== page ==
The motion, moved by Trinidad and Tobago Football Referees Association (TTFRA) president Osmond Downer, was binding according to the constitution. So unable to ignore a constitutional request by its member association, Fifa threatened to suspend Trinidad and Tobago for exercising its legal right.
As members backed down, Daniel scolded them for finding themselves under Infantino’s whip in the first place.
“How long have you been sitting here as members?” asked Daniel, according to multiple witnesses. “We are talking about (normalisation committee members) who came in for three years… This (debt crisis) happened over 15 years.
“[…] Why did Fifa have to come down and put a big stick on you and put other people in charge? Why didn’t you take control of your own constitution?!”
Daniel’s view was not totally without merit. But it was naïve to the support that sitting football presidents often receive from Fifa, which insulates them from their own membership—not to mention the absolute power that the Zurich-based body gifted its former vice-president Jack Warner.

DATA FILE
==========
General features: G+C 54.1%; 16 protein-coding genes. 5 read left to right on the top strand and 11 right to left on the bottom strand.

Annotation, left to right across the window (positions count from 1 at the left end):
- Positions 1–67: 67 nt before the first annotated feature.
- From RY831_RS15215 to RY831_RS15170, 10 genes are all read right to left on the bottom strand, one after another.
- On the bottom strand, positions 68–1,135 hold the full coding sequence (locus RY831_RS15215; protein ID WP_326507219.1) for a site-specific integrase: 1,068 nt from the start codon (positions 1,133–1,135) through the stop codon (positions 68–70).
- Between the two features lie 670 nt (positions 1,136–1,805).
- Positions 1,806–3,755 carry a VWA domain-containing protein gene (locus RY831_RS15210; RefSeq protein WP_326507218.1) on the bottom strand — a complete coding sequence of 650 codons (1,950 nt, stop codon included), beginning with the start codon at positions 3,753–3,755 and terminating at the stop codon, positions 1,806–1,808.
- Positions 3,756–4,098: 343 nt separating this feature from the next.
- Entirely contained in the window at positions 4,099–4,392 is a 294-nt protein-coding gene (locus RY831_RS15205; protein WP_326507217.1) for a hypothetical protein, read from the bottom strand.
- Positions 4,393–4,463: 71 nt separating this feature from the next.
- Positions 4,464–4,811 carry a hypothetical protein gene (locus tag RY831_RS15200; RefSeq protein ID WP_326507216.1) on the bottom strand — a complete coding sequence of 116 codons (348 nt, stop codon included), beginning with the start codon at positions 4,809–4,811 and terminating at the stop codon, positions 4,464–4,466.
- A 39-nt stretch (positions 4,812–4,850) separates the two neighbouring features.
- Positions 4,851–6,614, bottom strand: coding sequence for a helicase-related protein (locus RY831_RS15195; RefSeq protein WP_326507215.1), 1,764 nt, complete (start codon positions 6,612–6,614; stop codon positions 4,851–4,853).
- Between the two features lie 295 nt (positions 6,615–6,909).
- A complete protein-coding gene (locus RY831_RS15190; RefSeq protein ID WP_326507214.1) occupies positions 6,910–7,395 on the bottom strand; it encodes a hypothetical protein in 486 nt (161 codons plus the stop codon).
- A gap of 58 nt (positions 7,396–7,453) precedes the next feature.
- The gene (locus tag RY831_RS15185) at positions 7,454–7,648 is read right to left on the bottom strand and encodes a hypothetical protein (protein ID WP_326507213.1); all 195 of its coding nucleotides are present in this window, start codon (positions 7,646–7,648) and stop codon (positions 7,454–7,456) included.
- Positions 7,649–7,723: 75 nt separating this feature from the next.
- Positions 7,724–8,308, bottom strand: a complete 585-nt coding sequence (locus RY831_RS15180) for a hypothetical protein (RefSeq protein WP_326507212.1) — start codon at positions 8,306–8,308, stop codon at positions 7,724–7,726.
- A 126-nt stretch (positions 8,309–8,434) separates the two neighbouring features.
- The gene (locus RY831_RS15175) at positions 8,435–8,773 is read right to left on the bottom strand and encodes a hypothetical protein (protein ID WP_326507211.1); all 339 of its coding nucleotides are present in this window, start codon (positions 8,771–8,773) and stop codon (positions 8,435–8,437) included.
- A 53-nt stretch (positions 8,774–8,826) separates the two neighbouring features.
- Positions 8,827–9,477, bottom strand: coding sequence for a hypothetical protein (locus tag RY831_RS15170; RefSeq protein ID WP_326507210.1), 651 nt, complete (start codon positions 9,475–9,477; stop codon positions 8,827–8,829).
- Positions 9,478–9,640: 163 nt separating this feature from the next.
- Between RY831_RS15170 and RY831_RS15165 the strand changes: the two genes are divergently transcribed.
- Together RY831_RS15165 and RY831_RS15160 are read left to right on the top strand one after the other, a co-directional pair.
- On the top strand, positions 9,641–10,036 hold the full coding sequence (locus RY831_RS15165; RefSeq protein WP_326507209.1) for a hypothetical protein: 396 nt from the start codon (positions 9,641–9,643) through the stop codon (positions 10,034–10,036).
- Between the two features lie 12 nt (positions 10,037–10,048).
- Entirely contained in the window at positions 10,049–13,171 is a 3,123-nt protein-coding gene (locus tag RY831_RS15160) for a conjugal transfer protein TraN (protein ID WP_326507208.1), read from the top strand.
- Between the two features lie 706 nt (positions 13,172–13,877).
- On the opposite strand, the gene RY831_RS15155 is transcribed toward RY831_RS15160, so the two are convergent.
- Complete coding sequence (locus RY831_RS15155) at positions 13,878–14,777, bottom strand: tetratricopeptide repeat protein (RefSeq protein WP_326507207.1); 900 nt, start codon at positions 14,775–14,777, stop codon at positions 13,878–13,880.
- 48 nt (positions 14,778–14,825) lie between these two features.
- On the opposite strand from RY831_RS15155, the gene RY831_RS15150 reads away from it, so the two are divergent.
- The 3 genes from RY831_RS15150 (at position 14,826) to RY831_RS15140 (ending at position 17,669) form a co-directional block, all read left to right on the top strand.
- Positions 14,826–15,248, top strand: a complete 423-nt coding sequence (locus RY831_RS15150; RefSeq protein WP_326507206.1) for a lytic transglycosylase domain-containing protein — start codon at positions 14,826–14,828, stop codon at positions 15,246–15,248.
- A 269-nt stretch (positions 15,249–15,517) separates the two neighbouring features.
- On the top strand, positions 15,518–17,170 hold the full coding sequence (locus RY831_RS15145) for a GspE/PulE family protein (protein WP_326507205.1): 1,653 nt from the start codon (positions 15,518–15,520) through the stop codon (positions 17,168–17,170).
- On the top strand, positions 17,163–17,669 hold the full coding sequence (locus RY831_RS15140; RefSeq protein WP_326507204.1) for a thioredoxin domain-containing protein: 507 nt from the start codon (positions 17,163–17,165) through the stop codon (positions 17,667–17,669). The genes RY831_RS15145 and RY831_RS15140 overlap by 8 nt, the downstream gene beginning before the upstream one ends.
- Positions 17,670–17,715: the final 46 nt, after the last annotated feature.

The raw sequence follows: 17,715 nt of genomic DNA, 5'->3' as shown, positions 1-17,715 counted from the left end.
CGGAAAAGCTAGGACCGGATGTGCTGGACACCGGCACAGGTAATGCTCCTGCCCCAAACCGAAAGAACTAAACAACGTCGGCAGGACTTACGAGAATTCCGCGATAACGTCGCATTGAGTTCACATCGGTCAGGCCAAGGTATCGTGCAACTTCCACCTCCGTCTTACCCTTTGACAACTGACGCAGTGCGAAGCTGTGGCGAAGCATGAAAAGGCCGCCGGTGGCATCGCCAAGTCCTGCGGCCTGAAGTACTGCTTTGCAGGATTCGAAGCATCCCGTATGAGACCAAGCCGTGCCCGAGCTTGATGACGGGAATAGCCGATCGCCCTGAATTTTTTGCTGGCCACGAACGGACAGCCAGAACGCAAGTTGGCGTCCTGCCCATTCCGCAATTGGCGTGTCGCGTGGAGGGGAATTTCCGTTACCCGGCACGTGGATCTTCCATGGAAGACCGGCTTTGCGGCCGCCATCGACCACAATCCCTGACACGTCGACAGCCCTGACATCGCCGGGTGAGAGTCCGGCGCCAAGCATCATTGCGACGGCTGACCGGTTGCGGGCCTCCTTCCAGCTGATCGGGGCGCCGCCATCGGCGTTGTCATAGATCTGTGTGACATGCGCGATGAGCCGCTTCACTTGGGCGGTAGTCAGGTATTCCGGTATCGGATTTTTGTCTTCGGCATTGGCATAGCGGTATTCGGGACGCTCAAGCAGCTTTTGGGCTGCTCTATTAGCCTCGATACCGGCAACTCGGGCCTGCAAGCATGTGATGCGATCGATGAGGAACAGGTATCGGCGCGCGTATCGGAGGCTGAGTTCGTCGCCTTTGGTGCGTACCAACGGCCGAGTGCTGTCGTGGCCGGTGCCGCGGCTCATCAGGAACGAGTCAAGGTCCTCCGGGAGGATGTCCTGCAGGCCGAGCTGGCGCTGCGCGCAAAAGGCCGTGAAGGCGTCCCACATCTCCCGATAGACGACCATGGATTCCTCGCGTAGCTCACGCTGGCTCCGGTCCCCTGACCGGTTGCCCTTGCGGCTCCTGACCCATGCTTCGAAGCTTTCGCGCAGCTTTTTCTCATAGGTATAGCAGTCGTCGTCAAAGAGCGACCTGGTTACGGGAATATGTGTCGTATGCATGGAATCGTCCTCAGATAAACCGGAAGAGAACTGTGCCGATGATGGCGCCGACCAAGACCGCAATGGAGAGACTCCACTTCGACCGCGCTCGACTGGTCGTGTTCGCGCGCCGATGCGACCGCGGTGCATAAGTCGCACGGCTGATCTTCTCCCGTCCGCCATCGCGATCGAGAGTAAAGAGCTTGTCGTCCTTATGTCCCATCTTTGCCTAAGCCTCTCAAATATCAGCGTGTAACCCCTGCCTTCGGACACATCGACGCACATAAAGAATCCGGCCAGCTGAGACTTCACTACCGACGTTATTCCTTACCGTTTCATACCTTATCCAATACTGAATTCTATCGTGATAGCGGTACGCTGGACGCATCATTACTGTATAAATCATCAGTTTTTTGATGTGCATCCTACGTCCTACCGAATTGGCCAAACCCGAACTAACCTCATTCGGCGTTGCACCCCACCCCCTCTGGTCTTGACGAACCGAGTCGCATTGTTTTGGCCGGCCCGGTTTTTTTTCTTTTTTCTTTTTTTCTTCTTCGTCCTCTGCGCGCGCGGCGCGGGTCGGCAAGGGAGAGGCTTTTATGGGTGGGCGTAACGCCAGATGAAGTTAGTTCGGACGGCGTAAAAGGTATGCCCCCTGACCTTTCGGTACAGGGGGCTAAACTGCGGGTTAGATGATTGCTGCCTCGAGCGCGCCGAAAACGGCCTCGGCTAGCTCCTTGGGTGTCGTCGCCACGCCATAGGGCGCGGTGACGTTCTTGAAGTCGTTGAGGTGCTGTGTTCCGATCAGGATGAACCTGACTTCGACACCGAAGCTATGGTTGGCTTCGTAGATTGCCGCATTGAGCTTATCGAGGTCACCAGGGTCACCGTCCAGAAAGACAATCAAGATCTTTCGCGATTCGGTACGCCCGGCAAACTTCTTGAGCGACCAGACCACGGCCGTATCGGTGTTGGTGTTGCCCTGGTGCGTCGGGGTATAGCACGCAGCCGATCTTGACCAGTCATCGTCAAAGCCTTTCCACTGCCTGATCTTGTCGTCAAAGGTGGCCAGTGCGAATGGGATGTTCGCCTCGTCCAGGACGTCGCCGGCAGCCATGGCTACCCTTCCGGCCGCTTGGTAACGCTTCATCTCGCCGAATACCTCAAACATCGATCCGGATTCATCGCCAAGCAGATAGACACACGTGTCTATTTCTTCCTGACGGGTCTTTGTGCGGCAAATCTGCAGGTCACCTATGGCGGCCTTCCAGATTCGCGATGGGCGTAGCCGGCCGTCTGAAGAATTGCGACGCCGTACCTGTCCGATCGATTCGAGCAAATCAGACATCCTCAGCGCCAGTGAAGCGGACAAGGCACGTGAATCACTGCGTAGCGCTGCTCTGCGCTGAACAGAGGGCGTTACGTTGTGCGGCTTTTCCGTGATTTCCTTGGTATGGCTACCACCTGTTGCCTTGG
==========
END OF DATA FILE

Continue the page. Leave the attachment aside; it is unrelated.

The fact that Daniel’s relationship with Hadad and Fifa allowed her to chide the persons who indirectly pay her salary was, inadvertently, another example of the TTFA membership’s impotence in matters of governance.
At last month’s EGM, Hadad warmed to Daniel’s theme.
“If I walk away—and this is not [an idle] threat—I will only succeed in putting all of you all into complete chaos,” Hadad told members. “If I do walk away, this whole process starts over and more importantly the association will go into dissolution. You will be facing receivership.
“You will be facing no more TTFA. The Home of Football will be sold and the creditors will be paid out of [that].”